Tuesday, August 20, 2013

Gram's garden

I have tried to find my grandmother's apartment from my early childhood on previous visits, but couldn't quite be sure which building it was, since everything is even more run down now than it was then.  But a couple of months ago I suddenly remembered her address,and after  checking with google maps, I knew it was correct.

So I walked there yesterday.  The area can only be described as a slum, and unfortunately I have to leave my valuables (phone, camera) at my father's house when I go out walking.  But I found Gram's apartment.  It looks like a regular house, but it is and was a four-family.

I was eager to revisit the special garden in back which had been so fascinating so many years ago.  It was a flower garden which had its own little cement sidewalk outlining its perimeter.  Gram and I slowly, respectfully, reverently traveled that path every time I could talk Gram into it.  (She probably felt like a trespasser, when in fact the landlady may have enjoyed seeing others appreciate the fruits of her labor).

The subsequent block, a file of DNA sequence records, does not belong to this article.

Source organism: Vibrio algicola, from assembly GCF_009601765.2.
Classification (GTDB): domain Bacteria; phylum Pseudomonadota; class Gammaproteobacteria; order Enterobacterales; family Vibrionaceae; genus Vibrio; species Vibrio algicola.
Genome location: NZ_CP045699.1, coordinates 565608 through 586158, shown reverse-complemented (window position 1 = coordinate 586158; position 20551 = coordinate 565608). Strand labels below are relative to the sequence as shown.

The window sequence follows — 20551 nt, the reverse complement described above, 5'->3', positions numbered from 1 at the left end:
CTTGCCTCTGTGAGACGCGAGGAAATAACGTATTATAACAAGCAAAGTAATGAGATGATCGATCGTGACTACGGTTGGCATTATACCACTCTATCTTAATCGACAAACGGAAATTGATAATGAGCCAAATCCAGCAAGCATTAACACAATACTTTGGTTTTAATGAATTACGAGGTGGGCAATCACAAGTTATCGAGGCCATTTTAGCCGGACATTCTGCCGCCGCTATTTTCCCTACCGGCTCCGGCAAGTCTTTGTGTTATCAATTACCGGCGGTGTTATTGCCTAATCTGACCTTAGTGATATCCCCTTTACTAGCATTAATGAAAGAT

I was so taken by the little tree bearing beautiful berries at the back of the garden that I begged Gram to find out what type of tree it was from Mrs. Thetga, and then I nagged her every day until she finally gave in and bothered Mrs. Thetga with the question.  It was a Mountain Ash.



I was afraid to go behind the building to the stairs to her back second floor apartment, but the allure of the garden summoned my courage.  (I was afraid of being shot.  It's that kind of place.)

I guess it wasn't that big a surprise that the garden was gone, replaced by grass, weeds and rusting metal.  

But the Mountain Ash still stood.  It looks weary and lacks the orange red berries it should have at this time of year.  But it's there, guarding the ghost of a long ago garden.

In my memory, the garden was enormous, and our walks through it were adventures.  But yesterday I saw its actual size.  How can such a small space create such huge memories?


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